Have you noticed lately that households in your neighborhood are growing in numbers? From Grandma moving in with her grown daughter and her husband and children, to the boomerang college graduate moving back home, statistics show that the three-generation home, or multigenerational living, is not only on the rise in the US—it’s here to stay.
As of 2008, a record 49 million Americans, or 16.1% of the total U.S. population, lived in a family household that contained at least two adult generations or a grandparent and at least one other generation, according to a new Pew Research Center analysis of census data, with a 10.5 increase in multigenerational households from 2007 to 2009.
Of course it’s no surprise that economics play a big part in this—Time magazine reported a staggering 85% of adult children returning home to live with mom and/or dad, after graduation. And, as Louis Tenenbaum, a leading thinker, speaker and consultant on Aging in Place observes, if years ago it was Mom or Dad moving in with grown children because they were struggling to make ends meet, now it’s more likely to be the grown child moving back home, complete with spouse and children.
Another cause for the sharp increase in multigenerational living comes from the immigrant population. For families from Asia, Mexico, Europe it’s in the natural order of life to have either the husband’s or wife’s parents living in the home with married children.
With the rise in multigenerational living, many building companies are scrambling to provide solutions to a self-sufficient ‘in-law ‘apartment. Steve Linton, President of Deltec Homes, says, “Due to the nature of our building envelopes, Deltec Homes, has been offering an economic and viable solution to multigenerational living for years. There is nothing easier than adding a smaller Deltec model to the main house, either with a Connector or by an external walkway.”
This is not to say it isn’t a tricky situation. Many families simply designate a bedroom to the aging parents or boomerang child, but this can lead to undue stress. The key to having multiple generations living peacefully under one roof is privacy and space. Maintaining a sense of independence is crucial to the sanity of everyone involved: this means a self-sufficient apartment complete with living area, kitchen, bath and, preferably, independent entry.
Kerry Watkins and Chad Moore, designers at Deltec, concur. They can reel off names of families for whom, over the years, they have designed a home destined to multigenerational living. Says Watkins, “A typical solution for such a situation has been a larger model (1200 sq ft or larger) for the main house, and a smaller model, such as a Camden, for the in-law apartment. At 800 sq ft, a Camden offers ample space for living/dining quarters with a bedroom and full bath, as well as some storage.” Adds Moore, “Many Deltec homeowners intentionally plan for a flex space—separate guest or office space that can, when the need arises, be converted into independent living quarters for a family member.”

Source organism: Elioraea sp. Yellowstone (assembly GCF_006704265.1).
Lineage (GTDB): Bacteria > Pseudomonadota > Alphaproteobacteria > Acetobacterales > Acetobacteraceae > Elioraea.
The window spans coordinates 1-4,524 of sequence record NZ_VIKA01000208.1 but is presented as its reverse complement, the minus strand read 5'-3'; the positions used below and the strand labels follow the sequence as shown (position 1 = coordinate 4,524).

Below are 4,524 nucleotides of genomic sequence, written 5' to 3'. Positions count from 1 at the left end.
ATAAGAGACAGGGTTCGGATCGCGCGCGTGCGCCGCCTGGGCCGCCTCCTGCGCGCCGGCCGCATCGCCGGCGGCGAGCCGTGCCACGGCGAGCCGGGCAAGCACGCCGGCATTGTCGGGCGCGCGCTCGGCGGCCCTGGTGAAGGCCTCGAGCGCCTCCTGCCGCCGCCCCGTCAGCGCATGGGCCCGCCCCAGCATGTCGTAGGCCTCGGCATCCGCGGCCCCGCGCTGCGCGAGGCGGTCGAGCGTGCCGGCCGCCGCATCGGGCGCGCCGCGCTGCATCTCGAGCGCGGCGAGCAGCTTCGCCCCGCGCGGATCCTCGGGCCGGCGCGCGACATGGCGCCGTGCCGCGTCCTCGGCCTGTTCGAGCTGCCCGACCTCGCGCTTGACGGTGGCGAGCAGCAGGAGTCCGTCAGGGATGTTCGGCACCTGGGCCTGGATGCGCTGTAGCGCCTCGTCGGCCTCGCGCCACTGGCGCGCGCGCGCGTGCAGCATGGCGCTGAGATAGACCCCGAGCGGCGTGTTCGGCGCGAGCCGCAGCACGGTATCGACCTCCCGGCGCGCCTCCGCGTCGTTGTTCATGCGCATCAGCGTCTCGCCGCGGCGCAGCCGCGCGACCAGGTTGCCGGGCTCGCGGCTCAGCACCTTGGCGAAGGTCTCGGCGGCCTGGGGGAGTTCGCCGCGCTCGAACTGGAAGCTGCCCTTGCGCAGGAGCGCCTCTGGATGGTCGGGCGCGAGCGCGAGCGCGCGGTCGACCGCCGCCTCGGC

A Deltec home can easily be configured for multigenerational living with independent entry and aging in place. Here we see a 2,000 sq ft Windsor and a 500 sq ft Newport, both with independent entry, linked by a 16 x 18 ft Connect.
Says Joe Schlenk, Director of Sales and Marketing at Deltec, “A Deltec offers the live-in family members, whether they are boomerang children returned to the nest or aging parents, a more dignified solution to the problem—there isn’t the feeling of being reduced to living in a bedroom in someone else’s home.”
“In addition,” adds Schlenk, “a Deltec offers the perfect aging in place solution: open living floor plans with with the kitchen, living room, bedroom, bathroom, laundry, and garage access all within easy access on the same floor, eliminating the worry about climbing stairs.
Zoning laws are another aspect not to be overlooked when designing a multigenerational home: a completely separate structure might require special permitting, or could be denied. Deltec offers two solutions to this issue: either an added wing as an independent living area, or a second circular model with a ‘Deltec connect’ between it and the main circular structure.
Says Schlenk, “With planning and foresight, you can make the transition to multigenerational living in a home environment more comfortable and accommodating for everyone involved.”